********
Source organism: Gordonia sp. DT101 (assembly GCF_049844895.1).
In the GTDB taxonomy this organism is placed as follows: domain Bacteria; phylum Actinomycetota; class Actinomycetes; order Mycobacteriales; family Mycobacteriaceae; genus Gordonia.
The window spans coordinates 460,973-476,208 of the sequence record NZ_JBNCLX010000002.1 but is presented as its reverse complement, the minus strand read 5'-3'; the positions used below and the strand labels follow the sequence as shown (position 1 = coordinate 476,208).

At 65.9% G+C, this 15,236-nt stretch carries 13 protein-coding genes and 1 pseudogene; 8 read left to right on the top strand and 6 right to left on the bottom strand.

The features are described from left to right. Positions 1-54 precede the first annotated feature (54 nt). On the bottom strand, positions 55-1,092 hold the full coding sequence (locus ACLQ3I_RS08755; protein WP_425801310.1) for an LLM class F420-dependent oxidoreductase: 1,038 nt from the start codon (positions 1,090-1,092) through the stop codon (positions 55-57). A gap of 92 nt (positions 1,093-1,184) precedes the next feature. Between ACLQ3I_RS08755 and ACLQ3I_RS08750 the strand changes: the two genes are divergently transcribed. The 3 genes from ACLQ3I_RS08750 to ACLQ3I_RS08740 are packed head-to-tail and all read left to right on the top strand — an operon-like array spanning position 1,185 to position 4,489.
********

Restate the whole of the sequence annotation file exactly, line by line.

Source organism: Gordonia sp. DT101 (assembly GCF_049844895.1).
In the GTDB taxonomy this organism is placed as follows: domain Bacteria; phylum Actinomycetota; class Actinomycetes; order Mycobacteriales; family Mycobacteriaceae; genus Gordonia.
The window spans coordinates 460,973-476,208 of the sequence record NZ_JBNCLX010000002.1 but is presented as its reverse complement, the minus strand read 5'-3'; the positions used below and the strand labels follow the sequence as shown (position 1 = coordinate 476,208).

At 65.9% G+C, this 15,236-nt stretch carries 13 protein-coding genes and 1 pseudogene; 8 read left to right on the top strand and 6 right to left on the bottom strand.

The features are described from left to right. Positions 1-54 precede the first annotated feature (54 nt). On the bottom strand, positions 55-1,092 hold the full coding sequence (locus ACLQ3I_RS08755; protein WP_425801310.1) for an LLM class F420-dependent oxidoreductase: 1,038 nt from the start codon (positions 1,090-1,092) through the stop codon (positions 55-57). A gap of 92 nt (positions 1,093-1,184) precedes the next feature. Between ACLQ3I_RS08755 and ACLQ3I_RS08750 the strand changes: the two genes are divergently transcribed. The 3 genes from ACLQ3I_RS08750 to ACLQ3I_RS08740 are packed head-to-tail and all read left to right on the top strand — an operon-like array spanning position 1,185 to position 4,489.